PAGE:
District court grants summary judgment to plaintiff, song composer, finding substantial similarity between her song and the infringing work, based on court’s own auditory comparison of the recordings, and unrebutted assertions that defendants had access to the song.
Pro se plaintiff Peggy Harley brought suit against defendants Ann Nesby and Shanachie Entertainment Corporation, alleging that the Grammy-nominated song I Apologize, recorded in 2007 by Nesby and produced by Shanachie, infringed on plaintiff’s song It Will Never Happen Again. Plaintiff composed the song in 2002 and secured a copyright registration for it in January 2008.
On cross-motions for summary judgment, the court granted summary judgment to plaintiff on her copyright claim, finding no triable issue that defendants copied some portions of plaintiff’s song, including the key refrain. Basing its conclusion on its own “auditory comparison” of the songs, the court identified certain lyrics that infringed on plaintiff’s work, as well as substantial similarity in some, but not all, of the music, noting that it need not find substantial similarity in all of the lyrics or music in order to find copying occurred. The court found “unmistakable and substantial similarities between portions of It Will Never Happen Again and I Apologize,” and concluded that “[i]t defies credulity that It Will Never Happen Again (plaintiff's work) and I Apologize (Nesby's work) could bear the similarity they do without unlawful copying of some portion.”
The court rejected defendants’ argument that Nesby based I Apologize on a different musical composition, Never Meant to Hurt You, composed in 1990 by Roosevelt George and which George sang for Nesby in 1998. Once again, the court compared the Nesby recording with George’s song and found little or no similarity between the two works. The court also found no similarity between George’s song and plaintiff’s work, rejecting any argument defendants attempted to make that plaintiff had copied George’s song.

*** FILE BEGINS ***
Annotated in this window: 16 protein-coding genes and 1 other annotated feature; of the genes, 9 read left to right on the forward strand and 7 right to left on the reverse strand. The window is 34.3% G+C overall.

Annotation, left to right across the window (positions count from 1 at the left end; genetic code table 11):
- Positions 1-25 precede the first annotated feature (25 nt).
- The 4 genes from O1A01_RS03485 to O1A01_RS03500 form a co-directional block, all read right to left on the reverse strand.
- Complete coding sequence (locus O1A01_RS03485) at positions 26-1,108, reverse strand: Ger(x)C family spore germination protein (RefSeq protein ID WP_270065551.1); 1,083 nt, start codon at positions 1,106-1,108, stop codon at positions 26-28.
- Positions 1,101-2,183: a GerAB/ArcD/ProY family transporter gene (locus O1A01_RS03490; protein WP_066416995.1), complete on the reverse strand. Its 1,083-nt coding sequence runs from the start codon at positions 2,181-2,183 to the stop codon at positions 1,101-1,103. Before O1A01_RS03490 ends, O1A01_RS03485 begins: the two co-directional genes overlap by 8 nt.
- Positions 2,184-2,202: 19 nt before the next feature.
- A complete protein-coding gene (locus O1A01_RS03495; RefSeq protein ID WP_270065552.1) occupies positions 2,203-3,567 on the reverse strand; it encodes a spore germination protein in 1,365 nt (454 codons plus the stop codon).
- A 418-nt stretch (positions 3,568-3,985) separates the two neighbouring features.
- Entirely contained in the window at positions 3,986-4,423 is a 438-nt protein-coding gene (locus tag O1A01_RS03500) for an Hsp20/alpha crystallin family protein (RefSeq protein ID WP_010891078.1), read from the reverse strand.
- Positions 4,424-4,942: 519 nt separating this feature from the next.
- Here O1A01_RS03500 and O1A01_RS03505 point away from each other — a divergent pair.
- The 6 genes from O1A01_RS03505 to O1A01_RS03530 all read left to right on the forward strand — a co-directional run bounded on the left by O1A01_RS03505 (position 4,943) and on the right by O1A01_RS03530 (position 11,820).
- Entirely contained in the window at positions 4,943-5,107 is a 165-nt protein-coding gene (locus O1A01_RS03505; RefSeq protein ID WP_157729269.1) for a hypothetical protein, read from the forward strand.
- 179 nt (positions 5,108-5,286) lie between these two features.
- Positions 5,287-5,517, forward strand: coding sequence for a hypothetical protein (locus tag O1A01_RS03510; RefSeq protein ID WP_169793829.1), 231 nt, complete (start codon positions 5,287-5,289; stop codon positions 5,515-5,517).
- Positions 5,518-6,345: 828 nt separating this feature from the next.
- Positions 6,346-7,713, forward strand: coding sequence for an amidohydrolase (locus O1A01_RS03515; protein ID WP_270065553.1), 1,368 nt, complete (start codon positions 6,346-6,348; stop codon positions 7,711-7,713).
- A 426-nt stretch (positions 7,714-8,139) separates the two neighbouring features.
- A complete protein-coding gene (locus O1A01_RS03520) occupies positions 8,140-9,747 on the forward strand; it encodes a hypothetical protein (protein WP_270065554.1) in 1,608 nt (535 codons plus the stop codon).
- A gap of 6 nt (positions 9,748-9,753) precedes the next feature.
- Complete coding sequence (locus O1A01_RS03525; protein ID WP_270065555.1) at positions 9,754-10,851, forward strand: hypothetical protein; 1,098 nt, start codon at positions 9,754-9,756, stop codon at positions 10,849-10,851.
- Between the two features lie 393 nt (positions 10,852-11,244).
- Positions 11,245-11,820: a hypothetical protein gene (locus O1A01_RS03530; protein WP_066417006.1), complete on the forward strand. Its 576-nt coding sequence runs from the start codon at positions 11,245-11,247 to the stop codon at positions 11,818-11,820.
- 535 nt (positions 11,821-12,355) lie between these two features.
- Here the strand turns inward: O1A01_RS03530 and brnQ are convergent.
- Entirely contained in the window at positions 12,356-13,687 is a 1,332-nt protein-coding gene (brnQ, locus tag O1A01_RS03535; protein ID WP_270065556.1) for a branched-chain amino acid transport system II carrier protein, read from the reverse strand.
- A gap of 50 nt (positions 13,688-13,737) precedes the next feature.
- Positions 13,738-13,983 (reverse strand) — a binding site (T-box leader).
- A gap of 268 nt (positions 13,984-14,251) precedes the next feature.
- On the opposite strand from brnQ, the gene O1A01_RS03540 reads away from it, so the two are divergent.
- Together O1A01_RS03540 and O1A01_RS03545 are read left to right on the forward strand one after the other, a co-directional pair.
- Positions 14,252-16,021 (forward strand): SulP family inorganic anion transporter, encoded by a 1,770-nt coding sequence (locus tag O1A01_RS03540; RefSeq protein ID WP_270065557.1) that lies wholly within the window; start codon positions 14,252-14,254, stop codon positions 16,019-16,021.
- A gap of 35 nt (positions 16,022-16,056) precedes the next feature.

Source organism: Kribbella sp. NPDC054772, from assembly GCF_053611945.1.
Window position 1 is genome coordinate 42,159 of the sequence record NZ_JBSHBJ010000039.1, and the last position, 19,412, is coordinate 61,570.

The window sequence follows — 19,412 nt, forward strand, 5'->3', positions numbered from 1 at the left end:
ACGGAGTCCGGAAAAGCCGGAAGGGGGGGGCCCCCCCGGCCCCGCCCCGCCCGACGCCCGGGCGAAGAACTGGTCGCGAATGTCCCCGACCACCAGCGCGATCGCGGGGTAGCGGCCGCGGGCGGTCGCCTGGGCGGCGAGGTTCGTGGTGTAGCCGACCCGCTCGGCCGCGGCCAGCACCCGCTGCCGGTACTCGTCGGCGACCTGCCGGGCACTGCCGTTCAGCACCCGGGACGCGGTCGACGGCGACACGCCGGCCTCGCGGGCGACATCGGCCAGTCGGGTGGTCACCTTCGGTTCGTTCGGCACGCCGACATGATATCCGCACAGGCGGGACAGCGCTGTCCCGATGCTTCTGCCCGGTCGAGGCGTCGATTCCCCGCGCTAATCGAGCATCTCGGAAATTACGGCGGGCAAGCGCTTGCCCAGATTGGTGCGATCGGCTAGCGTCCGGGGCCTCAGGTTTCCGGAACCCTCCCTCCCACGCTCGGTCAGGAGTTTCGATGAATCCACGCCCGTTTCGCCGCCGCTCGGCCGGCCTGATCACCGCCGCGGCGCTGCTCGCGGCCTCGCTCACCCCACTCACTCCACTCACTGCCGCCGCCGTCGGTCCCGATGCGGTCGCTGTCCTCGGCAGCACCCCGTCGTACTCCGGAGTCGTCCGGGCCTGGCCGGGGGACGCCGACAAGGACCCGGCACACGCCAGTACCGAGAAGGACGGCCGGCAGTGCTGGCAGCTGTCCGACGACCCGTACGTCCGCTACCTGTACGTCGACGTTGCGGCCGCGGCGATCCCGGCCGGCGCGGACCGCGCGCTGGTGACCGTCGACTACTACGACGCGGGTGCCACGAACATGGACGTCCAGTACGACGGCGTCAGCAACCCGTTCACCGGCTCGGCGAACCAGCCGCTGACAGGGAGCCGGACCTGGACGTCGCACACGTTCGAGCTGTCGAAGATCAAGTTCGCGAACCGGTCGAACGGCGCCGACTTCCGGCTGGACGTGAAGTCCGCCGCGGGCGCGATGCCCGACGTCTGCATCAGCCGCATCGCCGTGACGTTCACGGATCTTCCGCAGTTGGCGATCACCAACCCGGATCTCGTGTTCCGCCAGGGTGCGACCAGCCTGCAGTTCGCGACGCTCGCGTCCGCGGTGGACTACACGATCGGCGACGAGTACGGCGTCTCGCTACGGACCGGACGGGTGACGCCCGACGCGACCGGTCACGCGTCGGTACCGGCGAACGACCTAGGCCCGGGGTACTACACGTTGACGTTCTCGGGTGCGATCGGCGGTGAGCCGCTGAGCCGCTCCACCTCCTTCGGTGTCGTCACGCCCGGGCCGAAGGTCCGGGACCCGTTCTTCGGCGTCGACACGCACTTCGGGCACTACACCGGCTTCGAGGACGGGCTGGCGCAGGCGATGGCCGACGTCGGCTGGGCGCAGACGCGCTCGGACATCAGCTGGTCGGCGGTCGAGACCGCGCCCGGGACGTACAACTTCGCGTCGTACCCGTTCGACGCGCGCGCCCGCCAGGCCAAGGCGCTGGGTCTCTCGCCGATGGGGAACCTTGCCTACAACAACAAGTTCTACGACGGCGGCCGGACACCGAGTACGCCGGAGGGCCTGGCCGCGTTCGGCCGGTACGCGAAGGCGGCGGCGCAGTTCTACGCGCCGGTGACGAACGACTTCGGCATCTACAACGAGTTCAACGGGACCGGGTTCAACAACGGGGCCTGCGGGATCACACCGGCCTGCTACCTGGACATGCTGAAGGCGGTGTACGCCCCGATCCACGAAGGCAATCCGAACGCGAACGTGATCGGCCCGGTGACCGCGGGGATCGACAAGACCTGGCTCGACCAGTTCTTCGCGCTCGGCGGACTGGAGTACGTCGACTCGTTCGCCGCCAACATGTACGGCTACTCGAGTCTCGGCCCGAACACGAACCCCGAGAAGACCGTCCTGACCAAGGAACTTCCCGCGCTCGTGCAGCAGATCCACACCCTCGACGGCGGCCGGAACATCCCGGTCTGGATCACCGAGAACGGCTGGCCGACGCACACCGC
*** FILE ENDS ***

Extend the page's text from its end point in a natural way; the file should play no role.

The court also held that defendants had failed to put forth any evidence rebutting plaintiff’s evidence that Nesby and Shanachie had access to her song in 2006. Plaintiff alleged that she provided copies of a 10-song CD, including It Will Never Happen Again, to Vaughn Harper, a radio personality and also a defendant in the suit, in 2006, and that Harper gave a copy of the CD to Nesby. Nesby recorded I Apologize in 2007, and Shanachie produced and distributed Nesby's CD entitled This Is Love, containing I Apologize the same year. Nesby’s CD included a special thanks to Vaughn Harper. Harper did not submit a declaration denying that he provided Harley’s song to Nesby and the court held that the chain of access was unrebutted.
The court concluded: “The timing as to the creation of plaintiff's work, the copies provided to Vaughn, the unrebutted statements that Vaughn provided the CDs to Nesby, and the recording of “I Apologize" are sufficient to show access. Defendants have failed to raise a triable issue of fact rebutting that evidence. Plaintiff composed her work in 2002, provided copies to Vaughn in 2006, and Nesby recorded “I Apologize" in 2007. Thus, there is no question of material fact that the allegedly infringing work was created after plaintiff's work.”